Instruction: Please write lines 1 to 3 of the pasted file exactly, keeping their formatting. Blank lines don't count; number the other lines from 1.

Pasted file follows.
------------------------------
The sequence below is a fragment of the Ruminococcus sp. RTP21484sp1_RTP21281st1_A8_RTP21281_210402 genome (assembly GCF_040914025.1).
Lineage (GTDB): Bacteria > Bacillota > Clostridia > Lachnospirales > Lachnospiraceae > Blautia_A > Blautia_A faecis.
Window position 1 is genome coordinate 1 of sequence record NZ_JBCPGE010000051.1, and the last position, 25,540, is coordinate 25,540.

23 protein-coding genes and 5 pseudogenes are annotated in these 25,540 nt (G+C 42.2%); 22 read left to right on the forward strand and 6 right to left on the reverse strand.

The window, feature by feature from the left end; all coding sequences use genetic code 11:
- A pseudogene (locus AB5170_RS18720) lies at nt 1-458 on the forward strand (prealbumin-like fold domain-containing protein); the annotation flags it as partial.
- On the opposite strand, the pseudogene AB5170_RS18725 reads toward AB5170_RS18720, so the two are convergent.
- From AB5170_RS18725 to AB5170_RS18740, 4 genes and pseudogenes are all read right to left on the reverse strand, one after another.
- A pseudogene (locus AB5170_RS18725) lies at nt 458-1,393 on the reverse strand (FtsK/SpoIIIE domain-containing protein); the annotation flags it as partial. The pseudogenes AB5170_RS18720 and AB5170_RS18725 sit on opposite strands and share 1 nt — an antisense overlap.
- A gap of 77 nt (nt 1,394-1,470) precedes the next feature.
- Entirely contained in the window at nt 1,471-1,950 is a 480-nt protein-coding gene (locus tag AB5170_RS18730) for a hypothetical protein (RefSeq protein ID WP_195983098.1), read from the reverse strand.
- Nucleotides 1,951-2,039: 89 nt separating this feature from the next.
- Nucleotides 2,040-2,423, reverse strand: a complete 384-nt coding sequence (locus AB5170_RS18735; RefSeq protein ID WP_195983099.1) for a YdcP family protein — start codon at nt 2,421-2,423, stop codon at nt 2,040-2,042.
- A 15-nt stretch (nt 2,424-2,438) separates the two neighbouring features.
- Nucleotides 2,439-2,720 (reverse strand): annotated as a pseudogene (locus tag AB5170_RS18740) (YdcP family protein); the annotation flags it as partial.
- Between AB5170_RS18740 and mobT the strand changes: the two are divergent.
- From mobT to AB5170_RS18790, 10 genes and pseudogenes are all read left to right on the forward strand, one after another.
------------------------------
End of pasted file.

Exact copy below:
The sequence below is a fragment of the Ruminococcus sp. RTP21484sp1_RTP21281st1_A8_RTP21281_210402 genome (assembly GCF_040914025.1).
Lineage (GTDB): Bacteria > Bacillota > Clostridia > Lachnospirales > Lachnospiraceae > Blautia_A > Blautia_A faecis.
Window position 1 is genome coordinate 1 of sequence record NZ_JBCPGE010000051.1, and the last position, 25,540, is coordinate 25,540.